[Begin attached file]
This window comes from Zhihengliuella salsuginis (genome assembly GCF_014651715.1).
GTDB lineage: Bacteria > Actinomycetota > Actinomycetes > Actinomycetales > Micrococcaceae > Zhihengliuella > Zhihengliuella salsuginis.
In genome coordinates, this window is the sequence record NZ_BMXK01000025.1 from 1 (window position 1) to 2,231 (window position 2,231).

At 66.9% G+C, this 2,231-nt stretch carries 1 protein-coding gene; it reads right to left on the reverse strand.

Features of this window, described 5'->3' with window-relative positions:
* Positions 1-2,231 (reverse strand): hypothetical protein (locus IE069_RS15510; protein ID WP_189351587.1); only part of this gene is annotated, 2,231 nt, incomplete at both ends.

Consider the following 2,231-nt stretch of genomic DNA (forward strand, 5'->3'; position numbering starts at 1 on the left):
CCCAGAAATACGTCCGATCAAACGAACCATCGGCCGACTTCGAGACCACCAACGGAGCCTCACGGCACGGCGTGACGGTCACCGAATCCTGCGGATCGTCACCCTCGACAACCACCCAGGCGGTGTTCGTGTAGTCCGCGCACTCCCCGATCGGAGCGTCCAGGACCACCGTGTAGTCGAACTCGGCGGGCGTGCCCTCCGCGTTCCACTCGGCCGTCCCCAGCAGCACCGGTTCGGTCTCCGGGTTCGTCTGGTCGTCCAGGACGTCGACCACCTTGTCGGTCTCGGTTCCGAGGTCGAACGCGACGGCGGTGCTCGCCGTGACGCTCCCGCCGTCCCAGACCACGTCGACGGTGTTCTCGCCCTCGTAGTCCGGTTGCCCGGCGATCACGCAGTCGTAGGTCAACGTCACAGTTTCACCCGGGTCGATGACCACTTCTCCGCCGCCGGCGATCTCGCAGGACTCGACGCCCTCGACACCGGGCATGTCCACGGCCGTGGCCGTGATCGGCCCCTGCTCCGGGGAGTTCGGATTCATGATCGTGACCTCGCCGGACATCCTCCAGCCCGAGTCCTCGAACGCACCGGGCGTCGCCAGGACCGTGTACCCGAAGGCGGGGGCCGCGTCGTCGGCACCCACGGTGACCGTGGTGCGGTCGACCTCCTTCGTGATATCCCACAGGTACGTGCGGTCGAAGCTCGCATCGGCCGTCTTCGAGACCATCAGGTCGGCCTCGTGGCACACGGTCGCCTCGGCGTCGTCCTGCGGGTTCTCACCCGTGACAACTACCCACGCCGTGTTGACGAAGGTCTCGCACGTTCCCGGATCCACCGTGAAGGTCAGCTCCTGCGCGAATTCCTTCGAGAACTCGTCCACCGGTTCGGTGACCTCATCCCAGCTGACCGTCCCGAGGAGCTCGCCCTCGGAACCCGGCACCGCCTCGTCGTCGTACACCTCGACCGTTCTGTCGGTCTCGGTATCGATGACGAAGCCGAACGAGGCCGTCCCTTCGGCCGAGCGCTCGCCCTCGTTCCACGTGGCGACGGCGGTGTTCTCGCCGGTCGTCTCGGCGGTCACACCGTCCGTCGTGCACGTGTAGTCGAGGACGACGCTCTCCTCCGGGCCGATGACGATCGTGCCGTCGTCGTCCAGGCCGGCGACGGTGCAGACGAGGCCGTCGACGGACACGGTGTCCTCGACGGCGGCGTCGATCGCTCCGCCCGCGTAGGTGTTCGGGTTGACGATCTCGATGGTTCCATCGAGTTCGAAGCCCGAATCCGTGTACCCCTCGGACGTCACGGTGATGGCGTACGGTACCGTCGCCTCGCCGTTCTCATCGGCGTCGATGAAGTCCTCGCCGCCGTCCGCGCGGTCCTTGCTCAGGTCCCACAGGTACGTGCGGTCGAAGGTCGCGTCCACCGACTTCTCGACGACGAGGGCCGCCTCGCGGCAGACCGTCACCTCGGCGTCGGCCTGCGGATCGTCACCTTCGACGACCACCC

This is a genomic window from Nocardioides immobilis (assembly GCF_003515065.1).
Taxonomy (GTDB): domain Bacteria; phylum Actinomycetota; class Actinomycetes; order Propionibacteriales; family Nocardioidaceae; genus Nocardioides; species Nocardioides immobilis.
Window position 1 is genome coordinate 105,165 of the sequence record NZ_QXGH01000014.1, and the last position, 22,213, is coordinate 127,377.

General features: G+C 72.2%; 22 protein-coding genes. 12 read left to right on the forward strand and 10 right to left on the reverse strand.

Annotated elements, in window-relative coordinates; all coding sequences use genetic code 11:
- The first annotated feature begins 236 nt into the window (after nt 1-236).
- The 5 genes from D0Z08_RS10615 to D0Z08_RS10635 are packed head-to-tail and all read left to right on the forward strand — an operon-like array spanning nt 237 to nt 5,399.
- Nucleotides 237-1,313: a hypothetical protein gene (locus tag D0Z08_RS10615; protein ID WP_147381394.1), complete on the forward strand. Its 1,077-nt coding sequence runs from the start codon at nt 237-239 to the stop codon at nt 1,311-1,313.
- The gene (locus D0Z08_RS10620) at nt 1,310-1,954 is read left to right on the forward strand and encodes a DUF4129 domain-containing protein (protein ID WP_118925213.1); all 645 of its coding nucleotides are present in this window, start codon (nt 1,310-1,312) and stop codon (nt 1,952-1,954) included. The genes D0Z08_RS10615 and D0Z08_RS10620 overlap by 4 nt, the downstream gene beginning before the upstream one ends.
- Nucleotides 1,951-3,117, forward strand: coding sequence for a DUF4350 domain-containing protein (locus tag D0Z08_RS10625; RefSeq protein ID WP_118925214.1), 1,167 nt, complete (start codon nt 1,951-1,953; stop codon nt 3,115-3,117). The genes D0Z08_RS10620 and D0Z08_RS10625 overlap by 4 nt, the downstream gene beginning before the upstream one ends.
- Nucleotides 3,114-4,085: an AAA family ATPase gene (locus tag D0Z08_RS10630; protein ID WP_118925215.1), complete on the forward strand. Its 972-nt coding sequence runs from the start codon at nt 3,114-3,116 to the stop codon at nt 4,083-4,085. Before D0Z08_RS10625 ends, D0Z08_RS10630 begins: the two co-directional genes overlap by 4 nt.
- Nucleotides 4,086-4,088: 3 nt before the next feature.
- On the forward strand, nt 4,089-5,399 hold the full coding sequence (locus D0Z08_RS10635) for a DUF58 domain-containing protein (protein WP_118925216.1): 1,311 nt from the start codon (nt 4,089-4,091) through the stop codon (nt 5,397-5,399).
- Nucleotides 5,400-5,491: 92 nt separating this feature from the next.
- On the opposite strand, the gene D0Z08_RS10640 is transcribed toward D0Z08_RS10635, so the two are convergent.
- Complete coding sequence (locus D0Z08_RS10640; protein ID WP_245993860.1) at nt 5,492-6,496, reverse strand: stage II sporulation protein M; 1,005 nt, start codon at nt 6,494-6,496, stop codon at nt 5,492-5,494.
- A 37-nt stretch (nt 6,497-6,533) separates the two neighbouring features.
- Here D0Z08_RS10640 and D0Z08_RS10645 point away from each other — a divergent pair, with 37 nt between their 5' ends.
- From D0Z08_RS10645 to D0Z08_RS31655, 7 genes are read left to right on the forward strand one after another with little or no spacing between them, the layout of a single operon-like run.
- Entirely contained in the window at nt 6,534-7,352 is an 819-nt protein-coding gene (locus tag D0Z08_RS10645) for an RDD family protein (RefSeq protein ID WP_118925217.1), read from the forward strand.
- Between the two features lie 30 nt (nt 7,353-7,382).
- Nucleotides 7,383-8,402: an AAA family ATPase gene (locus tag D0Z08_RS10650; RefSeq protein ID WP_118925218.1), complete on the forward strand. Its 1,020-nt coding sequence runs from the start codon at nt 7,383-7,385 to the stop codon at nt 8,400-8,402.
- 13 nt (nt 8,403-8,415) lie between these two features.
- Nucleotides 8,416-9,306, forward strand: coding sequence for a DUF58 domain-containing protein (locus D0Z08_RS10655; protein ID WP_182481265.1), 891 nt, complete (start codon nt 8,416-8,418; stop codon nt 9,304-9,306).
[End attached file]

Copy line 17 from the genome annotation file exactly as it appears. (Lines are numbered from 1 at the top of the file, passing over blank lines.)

- The gene (locus D0Z08_RS10620) at nt 1,310-1,954 is read left to right on the forward strand and encodes a DUF4129 domain-containing protein (protein ID WP_118925213.1); all 645 of its coding nucleotides are present in this window, start codon (nt 1,310-1,312) and stop codon (nt 1,952-1,954) included. The genes D0Z08_RS10615 and D0Z08_RS10620 overlap by 4 nt, the downstream gene beginning before the upstream one ends.